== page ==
When Children Need to Grow Up Faster

PTSD and Post Traumatic Growth

By Tayyaba Syed

Jan/Feb 2024

Eight-year-old Etaf Saleh was playing outside with her siblings, while their baby sister slept peacefully inside the house. Suddenly they heard jets overhead and loud booms. “It’s war! It’s war!” Saleh’s mother began screaming and ushering them quickly to safety.

“We’d never witnessed anything like it,” recalls Saleh, now in her sixties, of her experience living through the 1967 Six-Day War in Silwad, a West Bank town next to Ramallah. “Bombs were coming down everywhere, and we started to escape toward the center of the town. My mom then remembered she had forgotten my sleeping baby sister and ran back home as we waited for her.”

The families were instructed to head up the mountains into designated caves. They hid there for seven days. That one week changed the trajectory of their lives forever. 

“I don’t know how we had food or anything, but every day there was bombing,” shares Saleh, who now lives with her family in Willowbrook, Ill. After seven days, they were instructed by the Israeli forces to return home even though the bombing continued. Frightened and weary, families held up white cloths and flags and headed back down the mountains. “Last year, my mom passed away at the age of 92. Yet she never stopped talking about what we endured and said that for years we [children] would wake up screaming at night from the trauma.”

The fear of being bombed, being killed, being separated from or losing your family, having to abandon your home and hide in a cave, surviving on little food, not being able to just be a kid and play and laugh and learn…what can that do to one’s psyche? 

On the eighth day, Saleh rode along with her mother and siblings in boarded trucks to escape to Jordan. Their father, who had been working in Kuwait, was waiting for them across the river. 

“My older brother was probably in eighth or ninth grade, so we had to cover him and other young [adolescent] men [so they would not] be taken away,” Saleh says. “In those few hours, we saw people lying dead in the streets. I remember asking why this was happening and was told, ‘They are killing us.’ How can I sleep as a child after this? I would hear the sound of bombs even after we had escaped and couldn’t unsee all those dead bodies I had seen with my own little eyes.”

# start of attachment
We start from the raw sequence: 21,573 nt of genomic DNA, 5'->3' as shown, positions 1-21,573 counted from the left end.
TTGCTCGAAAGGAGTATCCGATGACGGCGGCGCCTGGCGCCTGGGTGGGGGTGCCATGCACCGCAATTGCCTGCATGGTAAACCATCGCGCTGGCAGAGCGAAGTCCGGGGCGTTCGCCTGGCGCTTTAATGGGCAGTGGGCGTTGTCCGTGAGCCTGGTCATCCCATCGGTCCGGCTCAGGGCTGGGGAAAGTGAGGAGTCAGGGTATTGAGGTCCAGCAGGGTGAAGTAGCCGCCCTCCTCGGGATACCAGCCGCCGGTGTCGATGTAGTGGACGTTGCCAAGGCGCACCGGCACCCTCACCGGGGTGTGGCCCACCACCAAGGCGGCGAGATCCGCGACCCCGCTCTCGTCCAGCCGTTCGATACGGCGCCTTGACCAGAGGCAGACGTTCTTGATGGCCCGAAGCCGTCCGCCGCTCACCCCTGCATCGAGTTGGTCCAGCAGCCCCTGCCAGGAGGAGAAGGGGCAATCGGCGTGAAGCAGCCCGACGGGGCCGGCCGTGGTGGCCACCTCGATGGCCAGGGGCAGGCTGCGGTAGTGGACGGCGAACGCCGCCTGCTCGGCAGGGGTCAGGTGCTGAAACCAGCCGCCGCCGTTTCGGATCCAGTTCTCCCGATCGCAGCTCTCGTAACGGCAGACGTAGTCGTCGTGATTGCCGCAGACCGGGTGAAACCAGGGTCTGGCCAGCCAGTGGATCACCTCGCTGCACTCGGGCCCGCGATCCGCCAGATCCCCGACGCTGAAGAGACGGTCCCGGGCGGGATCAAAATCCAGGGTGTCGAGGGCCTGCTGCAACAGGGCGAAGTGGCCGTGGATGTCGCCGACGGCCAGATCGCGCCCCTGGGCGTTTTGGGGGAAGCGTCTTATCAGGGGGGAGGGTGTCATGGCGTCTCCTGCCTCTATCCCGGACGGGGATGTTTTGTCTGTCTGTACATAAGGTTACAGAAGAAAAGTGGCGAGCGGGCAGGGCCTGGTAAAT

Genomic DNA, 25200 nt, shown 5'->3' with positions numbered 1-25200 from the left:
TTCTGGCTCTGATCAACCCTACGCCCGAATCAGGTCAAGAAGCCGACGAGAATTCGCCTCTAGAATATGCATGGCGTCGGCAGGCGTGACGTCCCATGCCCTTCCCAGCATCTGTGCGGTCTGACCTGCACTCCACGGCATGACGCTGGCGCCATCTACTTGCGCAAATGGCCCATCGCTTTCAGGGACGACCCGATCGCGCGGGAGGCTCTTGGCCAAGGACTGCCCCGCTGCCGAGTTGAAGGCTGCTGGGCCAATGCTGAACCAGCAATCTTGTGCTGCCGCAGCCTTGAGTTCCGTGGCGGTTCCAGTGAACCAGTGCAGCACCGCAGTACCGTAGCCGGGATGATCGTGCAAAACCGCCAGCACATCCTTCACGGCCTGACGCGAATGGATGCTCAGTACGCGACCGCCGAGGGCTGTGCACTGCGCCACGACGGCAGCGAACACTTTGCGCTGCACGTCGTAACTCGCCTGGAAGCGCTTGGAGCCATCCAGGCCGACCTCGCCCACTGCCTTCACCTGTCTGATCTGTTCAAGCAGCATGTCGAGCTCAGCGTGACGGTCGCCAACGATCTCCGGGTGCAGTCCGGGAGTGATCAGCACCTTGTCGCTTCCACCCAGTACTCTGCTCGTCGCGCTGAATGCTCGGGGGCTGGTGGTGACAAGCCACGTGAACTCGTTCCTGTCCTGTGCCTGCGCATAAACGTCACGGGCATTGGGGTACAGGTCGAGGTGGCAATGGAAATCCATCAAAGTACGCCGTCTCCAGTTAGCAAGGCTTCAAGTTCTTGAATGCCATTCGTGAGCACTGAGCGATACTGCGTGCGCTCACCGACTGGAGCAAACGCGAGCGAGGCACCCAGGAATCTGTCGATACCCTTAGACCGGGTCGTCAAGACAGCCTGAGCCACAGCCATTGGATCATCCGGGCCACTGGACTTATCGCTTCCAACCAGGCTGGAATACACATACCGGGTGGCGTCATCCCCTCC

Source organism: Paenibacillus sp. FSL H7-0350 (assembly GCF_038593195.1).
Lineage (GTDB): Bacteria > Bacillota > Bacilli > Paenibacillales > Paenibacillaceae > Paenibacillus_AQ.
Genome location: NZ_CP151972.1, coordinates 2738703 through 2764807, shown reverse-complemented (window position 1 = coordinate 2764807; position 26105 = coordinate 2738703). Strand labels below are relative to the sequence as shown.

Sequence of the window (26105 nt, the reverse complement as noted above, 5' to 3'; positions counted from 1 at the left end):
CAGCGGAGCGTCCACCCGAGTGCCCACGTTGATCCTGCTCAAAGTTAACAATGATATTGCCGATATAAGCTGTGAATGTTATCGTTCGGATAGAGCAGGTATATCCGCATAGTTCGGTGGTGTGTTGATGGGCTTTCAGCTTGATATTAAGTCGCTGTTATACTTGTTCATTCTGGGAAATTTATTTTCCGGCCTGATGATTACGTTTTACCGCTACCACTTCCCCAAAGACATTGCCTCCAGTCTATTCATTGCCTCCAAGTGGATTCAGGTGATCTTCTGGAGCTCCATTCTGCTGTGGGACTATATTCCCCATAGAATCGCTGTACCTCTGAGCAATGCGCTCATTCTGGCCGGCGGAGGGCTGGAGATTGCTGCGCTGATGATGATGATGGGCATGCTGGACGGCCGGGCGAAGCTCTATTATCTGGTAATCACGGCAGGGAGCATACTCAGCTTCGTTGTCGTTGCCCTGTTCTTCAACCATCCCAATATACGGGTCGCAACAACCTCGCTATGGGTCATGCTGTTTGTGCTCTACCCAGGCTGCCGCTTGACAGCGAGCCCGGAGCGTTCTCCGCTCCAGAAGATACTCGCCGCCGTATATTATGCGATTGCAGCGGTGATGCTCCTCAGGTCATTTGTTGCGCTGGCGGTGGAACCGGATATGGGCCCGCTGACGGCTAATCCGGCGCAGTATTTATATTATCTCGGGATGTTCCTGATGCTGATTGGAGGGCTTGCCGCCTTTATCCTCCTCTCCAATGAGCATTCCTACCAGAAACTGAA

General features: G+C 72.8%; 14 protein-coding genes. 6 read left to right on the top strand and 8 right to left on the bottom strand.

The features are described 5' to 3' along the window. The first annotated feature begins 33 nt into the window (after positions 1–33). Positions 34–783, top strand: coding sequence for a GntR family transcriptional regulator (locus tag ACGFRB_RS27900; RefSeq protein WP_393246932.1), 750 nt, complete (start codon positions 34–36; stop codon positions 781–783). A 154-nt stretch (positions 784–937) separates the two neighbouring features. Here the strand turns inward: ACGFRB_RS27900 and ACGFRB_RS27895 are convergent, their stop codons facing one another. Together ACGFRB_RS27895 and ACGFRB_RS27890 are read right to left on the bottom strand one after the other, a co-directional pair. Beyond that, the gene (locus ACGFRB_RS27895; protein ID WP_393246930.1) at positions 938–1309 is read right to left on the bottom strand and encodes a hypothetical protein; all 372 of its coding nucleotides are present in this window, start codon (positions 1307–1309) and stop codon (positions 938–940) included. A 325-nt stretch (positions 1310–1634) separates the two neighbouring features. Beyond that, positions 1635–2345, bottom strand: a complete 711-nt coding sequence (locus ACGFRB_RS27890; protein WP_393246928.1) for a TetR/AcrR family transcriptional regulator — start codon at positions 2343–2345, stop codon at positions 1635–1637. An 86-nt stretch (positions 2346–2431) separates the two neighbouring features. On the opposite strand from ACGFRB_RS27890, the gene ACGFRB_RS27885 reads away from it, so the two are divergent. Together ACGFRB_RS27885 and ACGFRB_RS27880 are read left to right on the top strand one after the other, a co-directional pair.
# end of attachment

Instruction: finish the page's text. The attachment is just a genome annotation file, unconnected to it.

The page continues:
After staying in Jordan for a few days, the Saleh family began heading to Kuwait. Her brother decided he wanted to remain in Jordan for high school. Saleh states how difficult it was to leave him and be apart from him; however, she admits, he became very resilient from the experience. Once Saleh herself was old enough, she insisted on pursuing her undergraduate studies abroad. 

“I got accepted into schools in Egypt, Jordan and Iraq,” she remarks. “However, my father wouldn’t let me go on my own. He told me I could go study in America instead and live with my oldest brother, who had come here in 1974, five years before me. The application and paperwork were never-ending, but we made it happen somehow. 

“My whole family was crying at the airport — all except me. I was just so happy to finally get out and be on my own, even though this was my very first time flying in an airplane at age 19. Before leaving Kuwait, my father taught me how to drive, I learned how to type and I took English classes. I was ready. You can’t let anything overpower you. If you don’t have iman (faith), you don’t have anything. That’s the most important thing.”

Made Her Stronger

Even though Saleh feels she had to grow up faster after experiencing the trauma of war, she still believes it only made her stronger. The current Israel-Gaza war brings back horrific memories, though. She cries every day and worries how the people, especially the children, will recover from it. 

According to Dr. Fahad Khan (licensed clinical psychologist and deputy director, Khalil Center, Lombard, Ill.) traumatized children can skip a stage of childhood.